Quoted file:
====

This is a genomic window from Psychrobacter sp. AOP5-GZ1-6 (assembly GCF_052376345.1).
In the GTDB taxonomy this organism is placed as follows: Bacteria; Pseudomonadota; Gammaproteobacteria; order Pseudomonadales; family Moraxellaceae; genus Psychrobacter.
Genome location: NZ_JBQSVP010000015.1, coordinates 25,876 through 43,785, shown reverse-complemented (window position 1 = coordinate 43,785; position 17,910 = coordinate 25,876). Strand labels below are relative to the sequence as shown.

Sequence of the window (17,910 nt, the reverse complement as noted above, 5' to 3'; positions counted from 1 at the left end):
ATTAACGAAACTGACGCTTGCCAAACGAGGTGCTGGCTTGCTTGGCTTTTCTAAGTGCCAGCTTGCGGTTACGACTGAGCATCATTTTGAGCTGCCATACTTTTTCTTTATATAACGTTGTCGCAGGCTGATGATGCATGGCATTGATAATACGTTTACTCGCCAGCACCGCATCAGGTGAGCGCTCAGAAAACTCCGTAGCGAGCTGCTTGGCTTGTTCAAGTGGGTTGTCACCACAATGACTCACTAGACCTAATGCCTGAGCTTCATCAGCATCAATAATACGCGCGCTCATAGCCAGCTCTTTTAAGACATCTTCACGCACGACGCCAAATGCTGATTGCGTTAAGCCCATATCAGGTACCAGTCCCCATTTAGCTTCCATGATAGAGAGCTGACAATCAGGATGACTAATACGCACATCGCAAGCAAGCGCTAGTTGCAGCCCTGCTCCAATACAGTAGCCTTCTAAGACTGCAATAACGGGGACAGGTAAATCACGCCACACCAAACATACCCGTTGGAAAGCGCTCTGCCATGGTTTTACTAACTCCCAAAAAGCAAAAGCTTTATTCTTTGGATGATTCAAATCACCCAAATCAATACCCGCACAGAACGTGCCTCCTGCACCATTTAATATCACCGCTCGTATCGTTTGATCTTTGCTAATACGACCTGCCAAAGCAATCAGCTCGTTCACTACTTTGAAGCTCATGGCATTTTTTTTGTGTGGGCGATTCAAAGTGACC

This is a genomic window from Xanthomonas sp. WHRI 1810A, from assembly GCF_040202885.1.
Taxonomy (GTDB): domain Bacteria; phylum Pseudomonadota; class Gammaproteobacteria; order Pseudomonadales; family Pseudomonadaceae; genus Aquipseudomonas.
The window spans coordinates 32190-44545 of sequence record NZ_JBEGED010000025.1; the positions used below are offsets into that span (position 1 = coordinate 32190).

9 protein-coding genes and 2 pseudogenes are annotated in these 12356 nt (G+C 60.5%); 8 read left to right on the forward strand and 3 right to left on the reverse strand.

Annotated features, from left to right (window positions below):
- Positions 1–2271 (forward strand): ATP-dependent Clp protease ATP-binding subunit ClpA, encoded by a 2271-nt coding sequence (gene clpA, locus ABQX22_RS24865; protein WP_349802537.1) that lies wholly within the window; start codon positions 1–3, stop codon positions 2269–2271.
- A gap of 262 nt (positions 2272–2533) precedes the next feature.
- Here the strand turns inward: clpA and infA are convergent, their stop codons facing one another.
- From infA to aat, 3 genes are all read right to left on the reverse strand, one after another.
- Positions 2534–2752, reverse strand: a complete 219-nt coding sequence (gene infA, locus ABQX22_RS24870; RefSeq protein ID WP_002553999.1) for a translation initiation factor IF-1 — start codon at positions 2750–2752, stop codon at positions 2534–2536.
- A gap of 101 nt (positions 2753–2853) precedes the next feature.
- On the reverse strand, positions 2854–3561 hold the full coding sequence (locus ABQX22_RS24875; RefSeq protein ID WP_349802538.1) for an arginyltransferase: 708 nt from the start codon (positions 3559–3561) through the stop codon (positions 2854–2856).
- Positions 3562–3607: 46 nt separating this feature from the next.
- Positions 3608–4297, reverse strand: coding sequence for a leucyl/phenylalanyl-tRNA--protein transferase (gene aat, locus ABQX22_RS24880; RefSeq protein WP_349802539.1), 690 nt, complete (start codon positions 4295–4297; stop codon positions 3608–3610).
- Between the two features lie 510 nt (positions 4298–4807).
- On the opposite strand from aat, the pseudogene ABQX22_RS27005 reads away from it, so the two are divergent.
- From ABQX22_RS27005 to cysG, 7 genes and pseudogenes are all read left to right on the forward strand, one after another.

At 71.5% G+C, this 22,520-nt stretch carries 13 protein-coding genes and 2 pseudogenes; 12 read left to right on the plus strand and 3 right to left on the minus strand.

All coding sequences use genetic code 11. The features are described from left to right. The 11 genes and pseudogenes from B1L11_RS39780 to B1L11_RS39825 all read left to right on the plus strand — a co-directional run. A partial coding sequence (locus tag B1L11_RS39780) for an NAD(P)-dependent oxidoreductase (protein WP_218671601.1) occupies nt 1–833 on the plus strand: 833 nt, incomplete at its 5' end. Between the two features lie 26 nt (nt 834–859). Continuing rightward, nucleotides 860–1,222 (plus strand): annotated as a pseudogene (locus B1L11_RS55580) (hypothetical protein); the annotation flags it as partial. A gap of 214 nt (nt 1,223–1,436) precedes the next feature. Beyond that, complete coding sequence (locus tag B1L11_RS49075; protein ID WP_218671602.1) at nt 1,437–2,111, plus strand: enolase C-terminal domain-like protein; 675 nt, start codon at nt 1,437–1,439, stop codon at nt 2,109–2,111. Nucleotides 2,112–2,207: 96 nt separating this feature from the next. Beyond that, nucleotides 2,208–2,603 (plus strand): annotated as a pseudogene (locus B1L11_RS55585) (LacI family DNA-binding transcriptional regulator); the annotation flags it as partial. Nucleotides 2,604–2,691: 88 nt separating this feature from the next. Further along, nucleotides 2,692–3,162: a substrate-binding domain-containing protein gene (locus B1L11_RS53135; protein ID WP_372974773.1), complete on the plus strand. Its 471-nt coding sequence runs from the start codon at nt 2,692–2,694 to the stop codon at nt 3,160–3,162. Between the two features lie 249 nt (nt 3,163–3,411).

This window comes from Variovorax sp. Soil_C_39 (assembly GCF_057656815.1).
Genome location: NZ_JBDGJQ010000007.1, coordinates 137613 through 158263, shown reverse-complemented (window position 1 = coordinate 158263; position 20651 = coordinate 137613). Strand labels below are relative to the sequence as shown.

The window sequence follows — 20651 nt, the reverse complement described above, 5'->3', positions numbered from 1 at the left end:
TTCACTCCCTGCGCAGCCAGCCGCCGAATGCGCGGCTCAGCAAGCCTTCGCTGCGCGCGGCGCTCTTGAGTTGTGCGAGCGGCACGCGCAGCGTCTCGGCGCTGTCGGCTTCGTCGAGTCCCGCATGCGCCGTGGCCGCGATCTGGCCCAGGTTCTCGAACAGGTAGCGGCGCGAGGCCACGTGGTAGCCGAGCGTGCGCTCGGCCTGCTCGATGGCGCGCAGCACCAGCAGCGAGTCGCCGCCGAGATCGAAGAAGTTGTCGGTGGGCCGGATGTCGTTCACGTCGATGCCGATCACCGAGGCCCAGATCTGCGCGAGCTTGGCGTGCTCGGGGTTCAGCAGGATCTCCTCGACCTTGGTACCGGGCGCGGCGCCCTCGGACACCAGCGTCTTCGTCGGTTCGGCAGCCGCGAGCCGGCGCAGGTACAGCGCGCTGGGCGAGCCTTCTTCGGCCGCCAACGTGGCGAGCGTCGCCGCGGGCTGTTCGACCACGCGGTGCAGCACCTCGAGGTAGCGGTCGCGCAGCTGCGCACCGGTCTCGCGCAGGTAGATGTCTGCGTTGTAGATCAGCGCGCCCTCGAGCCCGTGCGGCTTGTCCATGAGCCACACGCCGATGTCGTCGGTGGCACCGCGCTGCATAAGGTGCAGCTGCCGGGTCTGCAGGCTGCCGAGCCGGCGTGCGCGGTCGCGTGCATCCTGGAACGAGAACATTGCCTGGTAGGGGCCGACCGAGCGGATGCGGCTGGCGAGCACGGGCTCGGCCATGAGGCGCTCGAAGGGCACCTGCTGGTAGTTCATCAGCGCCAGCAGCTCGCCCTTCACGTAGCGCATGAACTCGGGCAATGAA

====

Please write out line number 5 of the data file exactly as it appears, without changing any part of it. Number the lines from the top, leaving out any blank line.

ATTAACGAAACTGACGCTTGCCAAACGAGGTGCTGGCTTGCTTGGCTTTTCTAAGTGCCAGCTTGCGGTTACGACTGAGCATCATTTTGAGCTGCCATACTTTTTCTTTATATAACGTTGTCGCAGGCTGATGATGCATGGCATTGATAATACGTTTACTCGCCAGCACCGCATCAGGTGAGCGCTCAGAAAACTCCGTAGCGAGCTGCTTGGCTTGTTCAAGTGGGTTGTCACCACAATGACTCACTAGACCTAATGCCTGAGCTTCATCAGCATCAATAATACGCGCGCTCATAGCCAGCTCTTTTAAGACATCTTCACGCACGACGCCAAATGCTGATTGCGTTAAGCCCATATCAGGTACCAGTCCCCATTTAGCTTCCATGATAGAGAGCTGACAATCAGGATGACTAATACGCACATCGCAAGCAAGCGCTAGTTGCAGCCCTGCTCCAATACAGTAGCCTTCTAAGACTGCAATAACGGGGACAGGTAAATCACGCCACACCAAACATACCCGTTGGAAAGCGCTCTGCCATGGTTTTACTAACTCCCAAAAAGCAAAAGCTTTATTCTTTGGATGATTCAAATCACCCAAATCAATACCCGCACAGAACGTGCCTCCTGCACCATTTAATATCACCGCTCGTATCGTTTGATCTTTGCTAATACGACCTGCCAAAGCAATCAGCTCGTTCACTACTTTGAAGCTCATGGCATTTTTTTTGTGTGGGCGATTCAAAGTGACC